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. Last Updated: 07/27/2016

Iraq to Hit 800,000 bpd in May

APCrude leaking at a pumping station near the Babagurgur oil fields in Kirkuk, Iraq.
VIENNA, Austria -- Iraq's giant southern oil fields have started pumping well ahead of schedule and could by mid-May be cranking out 800,000 barrels per day, a senior U.S. official said Wednesday.

Colonel Michael Morrow, adviser to U.S. forces chief General Tommy Franks at Central Command in Qatar, said Iraq's first barrels from four wells in the South Rumaila oil field are earmarked for power generation and domestic consumption.

"We're pumping much quicker than our six-week target," said Morrow of an earlier forecast to restart production from the southern oil fields in six to nine weeks beginning from April 6.

"Basically we're on a sliding curve. We had first pumping of 50,000 barrels yesterday and repairs will continue until we hit our target of 800,000 barrels per day," Morrow said.

Morrow said that the goal could be achieved sooner if an export mechanism is put in place.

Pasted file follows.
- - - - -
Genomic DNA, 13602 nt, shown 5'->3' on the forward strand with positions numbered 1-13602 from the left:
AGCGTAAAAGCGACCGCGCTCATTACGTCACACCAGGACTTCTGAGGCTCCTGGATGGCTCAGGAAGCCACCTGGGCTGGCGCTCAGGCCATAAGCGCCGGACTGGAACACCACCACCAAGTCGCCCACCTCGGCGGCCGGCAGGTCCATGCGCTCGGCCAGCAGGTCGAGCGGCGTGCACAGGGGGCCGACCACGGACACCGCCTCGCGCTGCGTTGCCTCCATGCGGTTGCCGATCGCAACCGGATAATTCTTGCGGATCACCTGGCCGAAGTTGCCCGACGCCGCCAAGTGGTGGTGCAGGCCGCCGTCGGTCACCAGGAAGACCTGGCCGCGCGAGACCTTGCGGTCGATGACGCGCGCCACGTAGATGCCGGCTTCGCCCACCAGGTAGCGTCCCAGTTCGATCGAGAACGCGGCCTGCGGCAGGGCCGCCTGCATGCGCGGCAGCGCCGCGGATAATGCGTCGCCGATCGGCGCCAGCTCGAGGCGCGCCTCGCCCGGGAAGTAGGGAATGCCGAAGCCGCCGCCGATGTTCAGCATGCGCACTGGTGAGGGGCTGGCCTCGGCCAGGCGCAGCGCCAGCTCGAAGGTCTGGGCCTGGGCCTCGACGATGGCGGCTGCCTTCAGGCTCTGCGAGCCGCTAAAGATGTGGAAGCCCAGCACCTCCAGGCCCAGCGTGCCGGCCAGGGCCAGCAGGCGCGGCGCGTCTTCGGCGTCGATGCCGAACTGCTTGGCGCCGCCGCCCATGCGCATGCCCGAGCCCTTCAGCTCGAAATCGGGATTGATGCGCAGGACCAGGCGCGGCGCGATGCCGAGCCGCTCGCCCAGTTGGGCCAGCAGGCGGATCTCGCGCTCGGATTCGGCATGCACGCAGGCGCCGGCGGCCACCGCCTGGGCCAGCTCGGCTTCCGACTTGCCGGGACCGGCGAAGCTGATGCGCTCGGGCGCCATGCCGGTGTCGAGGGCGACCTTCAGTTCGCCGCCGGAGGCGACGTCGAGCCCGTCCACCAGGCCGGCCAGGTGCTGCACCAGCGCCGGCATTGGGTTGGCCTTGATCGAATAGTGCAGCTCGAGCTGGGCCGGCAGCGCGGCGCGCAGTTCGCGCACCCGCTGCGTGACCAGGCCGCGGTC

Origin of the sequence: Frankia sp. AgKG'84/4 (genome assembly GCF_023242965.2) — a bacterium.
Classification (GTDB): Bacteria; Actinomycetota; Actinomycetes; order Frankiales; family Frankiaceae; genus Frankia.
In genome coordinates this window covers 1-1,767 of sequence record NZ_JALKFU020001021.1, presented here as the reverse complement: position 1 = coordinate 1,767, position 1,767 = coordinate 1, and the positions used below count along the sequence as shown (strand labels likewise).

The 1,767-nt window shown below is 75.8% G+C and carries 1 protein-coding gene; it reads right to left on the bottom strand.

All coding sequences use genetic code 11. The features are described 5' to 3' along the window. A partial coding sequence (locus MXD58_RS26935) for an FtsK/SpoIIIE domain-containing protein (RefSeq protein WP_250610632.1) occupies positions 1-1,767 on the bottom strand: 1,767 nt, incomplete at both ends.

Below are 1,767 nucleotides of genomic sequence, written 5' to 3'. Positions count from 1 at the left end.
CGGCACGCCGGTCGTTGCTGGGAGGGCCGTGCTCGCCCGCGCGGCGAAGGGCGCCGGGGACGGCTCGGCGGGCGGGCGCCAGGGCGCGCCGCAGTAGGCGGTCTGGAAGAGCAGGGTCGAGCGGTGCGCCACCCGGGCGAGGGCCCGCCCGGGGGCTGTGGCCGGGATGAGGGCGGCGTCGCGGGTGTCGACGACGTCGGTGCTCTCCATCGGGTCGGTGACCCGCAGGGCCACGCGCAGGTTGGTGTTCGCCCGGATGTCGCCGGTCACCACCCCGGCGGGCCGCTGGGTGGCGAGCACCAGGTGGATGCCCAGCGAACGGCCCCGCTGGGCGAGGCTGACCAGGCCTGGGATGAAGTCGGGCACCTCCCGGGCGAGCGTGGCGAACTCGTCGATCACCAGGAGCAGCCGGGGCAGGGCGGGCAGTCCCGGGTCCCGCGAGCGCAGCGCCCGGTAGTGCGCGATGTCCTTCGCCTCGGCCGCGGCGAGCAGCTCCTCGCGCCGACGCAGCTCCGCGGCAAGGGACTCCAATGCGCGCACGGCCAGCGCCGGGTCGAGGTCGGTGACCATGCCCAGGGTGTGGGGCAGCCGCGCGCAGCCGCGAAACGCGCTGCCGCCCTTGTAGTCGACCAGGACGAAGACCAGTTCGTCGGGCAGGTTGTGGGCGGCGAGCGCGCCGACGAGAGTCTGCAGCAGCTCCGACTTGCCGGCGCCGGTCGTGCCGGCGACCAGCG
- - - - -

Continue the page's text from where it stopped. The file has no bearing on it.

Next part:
Iraq's customers are waiting for the creation of a legal framework for selling crude before tankers load.

Before the war Iraq was pumping 2.5 million bpd: 1.7 million bpd from the south and 800,000 bpd from the north.

"The target could be hit way earlier," he said, adding that initial assessments of Iraq's vital export outlet at Mina al-Bakr showed the Gulf port in good working order.

Pumping from Iraq's huge Kirkuk oil field in the north has yet to resume, but Morrow said production was likely to start up soon since there was only minimal damage to the infrastructure.

Output in the north is expected to reach 800,000 bpd in two to six weeks from April 21, he said.

Natural gas from the South Jambur gas-oil separation plant No. 2 in the north is already feeding power stations in Mosul, Kirkuk, Baiji and Baghdad.

Freshly pumped crude oil will head initially to Iraqi refineries. Morrow said the 140,000 bpd Basra refinery is expected to be up and running within a week.

Before the plant restarts, repairs on a leaky pipeline between the 3R gas-oil separation plant and the Az-Zubair pumping station need to be finished.

That should happen in two to three days, with the refinery up shortly after that.

Morrow said Iraqi workers were now part of the team helping the project beat the clock.

"The Iraqis are back helping," he said. "They know the system and how to get it back up."

Some 400 Iraqis went back to work at the South Oil Company, Morrow said, adding that the Iraqi leadership is now working with the U.S. Army Corps of Engineers task force to restore iraqi oil.

"We're a joint venture," he said.